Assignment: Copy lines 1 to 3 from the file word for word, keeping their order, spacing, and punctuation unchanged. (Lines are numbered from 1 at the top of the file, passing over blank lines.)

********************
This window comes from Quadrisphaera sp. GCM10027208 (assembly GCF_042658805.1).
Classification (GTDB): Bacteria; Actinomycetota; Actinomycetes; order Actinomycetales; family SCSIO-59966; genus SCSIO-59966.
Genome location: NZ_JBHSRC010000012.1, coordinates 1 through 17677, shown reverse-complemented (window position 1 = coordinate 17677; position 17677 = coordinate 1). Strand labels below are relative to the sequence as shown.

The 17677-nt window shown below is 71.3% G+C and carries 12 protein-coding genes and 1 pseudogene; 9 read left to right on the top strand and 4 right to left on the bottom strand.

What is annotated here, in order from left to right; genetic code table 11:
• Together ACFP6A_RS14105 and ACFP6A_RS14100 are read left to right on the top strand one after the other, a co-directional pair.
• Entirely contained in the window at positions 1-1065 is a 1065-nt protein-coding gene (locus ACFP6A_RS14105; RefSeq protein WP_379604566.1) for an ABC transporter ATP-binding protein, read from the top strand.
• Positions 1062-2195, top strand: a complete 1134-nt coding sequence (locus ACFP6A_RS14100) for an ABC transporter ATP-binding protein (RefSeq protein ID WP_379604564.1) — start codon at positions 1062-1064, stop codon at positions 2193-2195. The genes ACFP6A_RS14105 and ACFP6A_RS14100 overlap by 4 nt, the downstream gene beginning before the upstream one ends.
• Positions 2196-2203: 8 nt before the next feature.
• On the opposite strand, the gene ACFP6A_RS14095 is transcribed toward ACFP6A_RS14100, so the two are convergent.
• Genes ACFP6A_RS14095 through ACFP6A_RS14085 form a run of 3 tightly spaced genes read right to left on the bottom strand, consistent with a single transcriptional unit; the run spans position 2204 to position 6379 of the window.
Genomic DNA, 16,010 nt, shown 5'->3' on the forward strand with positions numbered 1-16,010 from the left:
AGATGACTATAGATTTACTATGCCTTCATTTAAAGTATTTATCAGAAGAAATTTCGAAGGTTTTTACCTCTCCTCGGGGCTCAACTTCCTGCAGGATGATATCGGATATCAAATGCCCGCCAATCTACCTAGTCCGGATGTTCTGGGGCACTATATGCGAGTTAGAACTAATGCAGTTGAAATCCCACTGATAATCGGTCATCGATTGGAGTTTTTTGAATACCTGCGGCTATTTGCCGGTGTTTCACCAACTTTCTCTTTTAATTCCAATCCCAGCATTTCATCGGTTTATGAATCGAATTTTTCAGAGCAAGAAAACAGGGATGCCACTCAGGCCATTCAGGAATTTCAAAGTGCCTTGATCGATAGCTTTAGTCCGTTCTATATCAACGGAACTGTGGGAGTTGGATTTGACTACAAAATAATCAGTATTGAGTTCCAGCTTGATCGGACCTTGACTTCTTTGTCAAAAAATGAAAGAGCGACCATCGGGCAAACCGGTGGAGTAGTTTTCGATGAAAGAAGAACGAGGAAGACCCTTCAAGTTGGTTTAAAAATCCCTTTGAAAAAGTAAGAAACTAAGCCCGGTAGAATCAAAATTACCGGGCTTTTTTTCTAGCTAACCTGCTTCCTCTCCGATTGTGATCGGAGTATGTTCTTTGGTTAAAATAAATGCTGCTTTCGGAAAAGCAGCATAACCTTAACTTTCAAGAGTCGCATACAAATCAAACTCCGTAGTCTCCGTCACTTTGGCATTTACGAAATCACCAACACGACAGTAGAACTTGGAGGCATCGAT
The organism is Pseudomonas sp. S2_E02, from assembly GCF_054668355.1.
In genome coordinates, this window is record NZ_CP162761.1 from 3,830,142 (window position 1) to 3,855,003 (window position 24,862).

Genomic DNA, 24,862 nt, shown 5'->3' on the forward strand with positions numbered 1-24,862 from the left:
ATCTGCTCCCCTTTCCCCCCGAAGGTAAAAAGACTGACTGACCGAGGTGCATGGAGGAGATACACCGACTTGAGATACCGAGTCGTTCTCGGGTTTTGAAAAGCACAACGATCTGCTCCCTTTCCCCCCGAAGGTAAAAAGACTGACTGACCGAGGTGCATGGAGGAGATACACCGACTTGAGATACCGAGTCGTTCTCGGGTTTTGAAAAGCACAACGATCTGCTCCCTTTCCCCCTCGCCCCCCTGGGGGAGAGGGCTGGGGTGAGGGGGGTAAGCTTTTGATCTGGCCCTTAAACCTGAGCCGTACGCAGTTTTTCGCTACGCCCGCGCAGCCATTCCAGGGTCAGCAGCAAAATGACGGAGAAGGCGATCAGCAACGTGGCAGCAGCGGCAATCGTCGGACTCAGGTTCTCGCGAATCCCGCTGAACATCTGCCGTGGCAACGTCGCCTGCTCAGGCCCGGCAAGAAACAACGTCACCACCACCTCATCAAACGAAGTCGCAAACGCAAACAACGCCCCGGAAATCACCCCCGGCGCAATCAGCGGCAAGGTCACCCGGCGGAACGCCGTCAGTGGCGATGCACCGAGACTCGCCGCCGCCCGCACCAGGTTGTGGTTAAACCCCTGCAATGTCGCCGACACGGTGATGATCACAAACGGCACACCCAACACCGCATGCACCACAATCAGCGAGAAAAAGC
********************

This window comes from Quadrisphaera sp. GCM10027208 (assembly GCF_042658805.1).
Classification (GTDB): Bacteria; Actinomycetota; Actinomycetes; order Actinomycetales; family SCSIO-59966; genus SCSIO-59966.
Genome location: NZ_JBHSRC010000012.1, coordinates 1 through 17677, shown reverse-complemented (window position 1 = coordinate 17677; position 17677 = coordinate 1). Strand labels below are relative to the sequence as shown.